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Goldendoodle Terminology Translated to plain English

We get a lot of questions about Goldendoodes and the terminology that surrounds them!  The language of the doodle world can sometimes make one dizzy.  Below, we break it down to help you understand doodle-lingo, but also help you understand why we do some of the things we do with our dogs and pups here at Cotton & Gray. We also hope that being able to break this terminology down will help you determine what type of Goldendoodle would be the best fit for your family, your home and lifestyle.

Black F1b Goldendoodle

Hybrid - Crossbreed - Designer

The Goldendoodle is a product of breeding a purebred Golden Retriever with a purebred Poodle.  This is what, in the dog world, is referred to as a "hybrid", "cross breed" or "designer breed".   A Filial Hybrid  is a product that is a result of two distinct parents.  In the case of the Goldendoodle, it is the result of breeding a Golden Retriever and a Poodle.   Although not recognized by AKC, designer breeds are recognized by reputable canine registries such as APR and ICA. 

F1 - F1b - F1bb, etc...
Breaking it down

These terms above are used to define the product of the parent breeding combination.

* The F stands for Filial, which comes from the Latin, meaning of or relating to son or daughter. 

* The Number following the F indicates the generation.

* The b following the number indicates Backcross

ruby 6 weeks
Cream F1 goldendoodle sire


Our Sire, Jack, is an F1 Goldendoodle.  His mama is a Golden Retriever, his papa is a Poodle.  He is also known as a First Generation Goldendoodle.  F1 Goldendoodles will typically have a more wavy, less curly, coat.  They can also come with furnishings (see explanation below) that give them that classic teddy-bear look.  The F1 will shed and is the least hypoallergenic of the Goldendoodles.  In Jack's coat, you can see the hair he inherited from his dam, straight, and the hair he inherited from his sire, wavy.  Although his coat is the least hypoallergenic of the Goldendoodle generations, it is the easiest to maintain.


F1b comes as a result of breeding an F1 Goldendoodle, such as Jack, back to a purebred parent, either a golden retriever, or a poodle.  In most cases, the F1 Goldendoodle is backcrossed with a Poodle.  Here at Cotton & Gray, Jack, our F1 Goldendoodle, was bred with our purebred poodle, Hazel.  The product is F1b Goldendoodle puppies.  This product yields a puppy that is 75% Poodle, 25% Golden Retriever.  The result of this combination is a dog with a more hypoallergenic coat with minimal shedding and, yes, that beloved Goldendoodle teddy-bear look.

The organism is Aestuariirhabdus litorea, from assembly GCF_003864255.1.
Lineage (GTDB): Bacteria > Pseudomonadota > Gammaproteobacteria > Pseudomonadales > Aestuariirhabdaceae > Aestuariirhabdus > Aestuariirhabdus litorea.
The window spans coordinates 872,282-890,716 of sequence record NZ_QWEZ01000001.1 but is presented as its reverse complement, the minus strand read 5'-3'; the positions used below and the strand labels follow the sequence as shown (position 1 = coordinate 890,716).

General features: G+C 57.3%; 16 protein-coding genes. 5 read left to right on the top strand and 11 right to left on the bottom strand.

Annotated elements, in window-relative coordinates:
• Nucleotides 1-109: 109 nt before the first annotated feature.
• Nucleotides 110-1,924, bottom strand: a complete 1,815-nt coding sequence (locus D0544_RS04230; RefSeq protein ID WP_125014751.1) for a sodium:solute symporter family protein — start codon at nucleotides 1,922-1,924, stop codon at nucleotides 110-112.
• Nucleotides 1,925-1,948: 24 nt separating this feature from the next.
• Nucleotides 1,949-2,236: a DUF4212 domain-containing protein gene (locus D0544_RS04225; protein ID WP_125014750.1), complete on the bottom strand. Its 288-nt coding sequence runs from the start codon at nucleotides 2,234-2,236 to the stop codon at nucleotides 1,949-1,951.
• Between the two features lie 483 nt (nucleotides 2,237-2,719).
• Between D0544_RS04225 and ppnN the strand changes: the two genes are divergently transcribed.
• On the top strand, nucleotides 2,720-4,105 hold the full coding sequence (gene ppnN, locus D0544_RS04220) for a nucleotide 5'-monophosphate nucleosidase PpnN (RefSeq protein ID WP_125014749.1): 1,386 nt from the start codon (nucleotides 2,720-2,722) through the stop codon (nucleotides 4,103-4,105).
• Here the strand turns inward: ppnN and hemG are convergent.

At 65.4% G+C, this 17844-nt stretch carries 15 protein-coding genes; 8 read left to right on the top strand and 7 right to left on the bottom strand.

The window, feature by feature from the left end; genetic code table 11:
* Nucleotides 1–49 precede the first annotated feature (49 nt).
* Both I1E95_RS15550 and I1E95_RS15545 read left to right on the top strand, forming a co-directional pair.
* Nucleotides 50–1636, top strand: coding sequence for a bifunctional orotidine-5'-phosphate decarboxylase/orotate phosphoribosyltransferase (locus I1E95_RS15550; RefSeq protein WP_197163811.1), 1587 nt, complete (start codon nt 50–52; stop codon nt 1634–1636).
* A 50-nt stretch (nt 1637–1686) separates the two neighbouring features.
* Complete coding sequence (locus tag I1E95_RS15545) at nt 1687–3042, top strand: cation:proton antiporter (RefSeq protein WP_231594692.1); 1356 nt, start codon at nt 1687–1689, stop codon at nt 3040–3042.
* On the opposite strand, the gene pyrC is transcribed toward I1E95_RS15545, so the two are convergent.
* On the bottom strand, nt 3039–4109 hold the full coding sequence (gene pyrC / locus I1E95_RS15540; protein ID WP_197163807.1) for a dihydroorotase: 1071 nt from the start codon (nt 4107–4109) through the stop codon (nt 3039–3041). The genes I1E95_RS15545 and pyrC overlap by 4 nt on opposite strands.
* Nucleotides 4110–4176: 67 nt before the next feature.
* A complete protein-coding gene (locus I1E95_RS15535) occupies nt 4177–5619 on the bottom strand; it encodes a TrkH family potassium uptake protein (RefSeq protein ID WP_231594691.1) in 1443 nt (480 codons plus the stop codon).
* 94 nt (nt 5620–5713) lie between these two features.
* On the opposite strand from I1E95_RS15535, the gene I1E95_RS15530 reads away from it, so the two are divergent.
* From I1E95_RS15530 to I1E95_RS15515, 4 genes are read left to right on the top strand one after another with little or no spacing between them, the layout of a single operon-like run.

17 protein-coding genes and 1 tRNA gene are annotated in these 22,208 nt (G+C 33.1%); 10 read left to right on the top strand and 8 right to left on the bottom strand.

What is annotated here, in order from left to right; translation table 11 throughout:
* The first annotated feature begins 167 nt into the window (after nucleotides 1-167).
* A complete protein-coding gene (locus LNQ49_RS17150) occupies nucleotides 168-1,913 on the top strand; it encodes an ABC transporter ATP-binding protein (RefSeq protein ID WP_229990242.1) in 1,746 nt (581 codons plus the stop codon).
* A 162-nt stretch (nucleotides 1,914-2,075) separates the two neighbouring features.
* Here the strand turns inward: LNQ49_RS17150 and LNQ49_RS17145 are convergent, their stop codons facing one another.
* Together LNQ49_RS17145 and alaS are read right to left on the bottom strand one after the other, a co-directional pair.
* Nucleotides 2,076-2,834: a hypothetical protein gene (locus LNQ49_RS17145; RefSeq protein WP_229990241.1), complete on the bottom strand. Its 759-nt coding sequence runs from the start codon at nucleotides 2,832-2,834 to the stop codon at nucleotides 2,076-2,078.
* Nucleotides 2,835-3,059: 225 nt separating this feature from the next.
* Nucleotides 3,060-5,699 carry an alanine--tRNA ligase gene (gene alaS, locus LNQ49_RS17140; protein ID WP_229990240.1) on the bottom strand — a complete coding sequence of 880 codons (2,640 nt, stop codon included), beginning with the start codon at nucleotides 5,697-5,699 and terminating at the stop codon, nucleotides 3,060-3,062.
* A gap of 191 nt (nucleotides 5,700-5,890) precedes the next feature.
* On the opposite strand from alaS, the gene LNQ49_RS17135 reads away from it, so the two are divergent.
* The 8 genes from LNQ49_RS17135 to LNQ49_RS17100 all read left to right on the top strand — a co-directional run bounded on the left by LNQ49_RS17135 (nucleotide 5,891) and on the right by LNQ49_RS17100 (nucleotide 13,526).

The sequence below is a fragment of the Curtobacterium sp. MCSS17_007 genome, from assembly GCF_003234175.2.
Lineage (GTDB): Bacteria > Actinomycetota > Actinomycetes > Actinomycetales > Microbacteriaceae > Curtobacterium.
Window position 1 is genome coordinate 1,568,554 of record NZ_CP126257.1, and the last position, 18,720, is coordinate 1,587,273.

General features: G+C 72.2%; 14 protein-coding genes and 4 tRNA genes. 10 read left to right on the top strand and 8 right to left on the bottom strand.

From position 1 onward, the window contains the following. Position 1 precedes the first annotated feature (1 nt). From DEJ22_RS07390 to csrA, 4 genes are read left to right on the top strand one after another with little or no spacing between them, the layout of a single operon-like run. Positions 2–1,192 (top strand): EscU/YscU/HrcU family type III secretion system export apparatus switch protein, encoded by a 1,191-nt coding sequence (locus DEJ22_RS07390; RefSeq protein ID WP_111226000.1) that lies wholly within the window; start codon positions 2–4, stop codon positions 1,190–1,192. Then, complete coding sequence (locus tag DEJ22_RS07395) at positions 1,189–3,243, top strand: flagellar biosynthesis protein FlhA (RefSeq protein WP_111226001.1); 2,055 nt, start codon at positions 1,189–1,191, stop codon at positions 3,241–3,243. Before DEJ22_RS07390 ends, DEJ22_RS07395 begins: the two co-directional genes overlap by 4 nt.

F1b Cream Goldendoodle Puppies


F1b Black Goldendoodle Puppy

F1bb is the result of breeding a F1b Goldendoodle back with a purebred poodle; yielding puppies that have 87.5% poodle genes and 12.5% Golden Retriever genes.  This generation of Goldendoodle is a little harder to find, but also the more sought after for being the most hypoallergenic of the Goldendoodle generations.  This breed will have tighter curls, yet still maintain that highly sought after, cute as can be, teddy-bear look.


Goldendoodles can come with what is called "furnishings".  Yes, it is a thing.  And it is what gives the Goldendoodle's face that classic, loveable, shaggy look. Furnishings refer to the hair on the face; the eyebrows, the mustache, and fluffy beards.  Some Goldendoodles take after the Golden Retriever parent and have what is called a "flat" or "improper" coat.  This gene, which comes from the Retriever parent, is not at all a negative aspect of the Goldendoodle.  In fact, there are those that seek this coat on the Goldendoodle because the coat upkeep is less involved.  

Cream Goldendoodle with Furnishings

Hair color

Black F1b Goldendoodle Puppy

The most common Goldendoodle colors are apricot, cream and red.  But there is a whole array of colors and patterns Goldendoodles can come in.  Some of our customers have been surprised to know we have black and silver pups.  With the stronger Poodle genes, found in the F1b and the F1bb, the more diversified the coats become.  Some of these, like silver, black, parti and phantom, are more unusual and rare in the doodle world.  The possible colors and patterns for the Hazel and Jack pups are cream, black, silver, brown, and parti.  The possible colors and patterns for the Beamer and Silver-Pearl pups are cream, silver, brown, parti and phantom.  There is a whole genetic science behind this, but we are trying to keep it simple here.  Remember, we are just breaking down Doodle-Lingo into plain English! 


Clearing is when a puppy's coat starts to change to it's adult coat color.  This starts occurring at about 6 weeks of age.  This change can be subtle; a cream Goldendoodle may develop more apricot shades to it's coat, for example, as it gets older.  Some clearing is more dramatic, like a black puppy that "clears" to silver or blue.  In the case of our pups, Tilly and Opal, at about 6 weeks of age, started to "clear" to silver.  If you scroll through the photos of Tilly, you can see how she started black and is clearing to a beautiful silver.  It can take about 2 years for some Goldendoodles to clear to their complete adult coat color.  Clearing usually begins in the muzzle, around the eyes and in the feet and legs.  It is exciting to see how they change as they grow!

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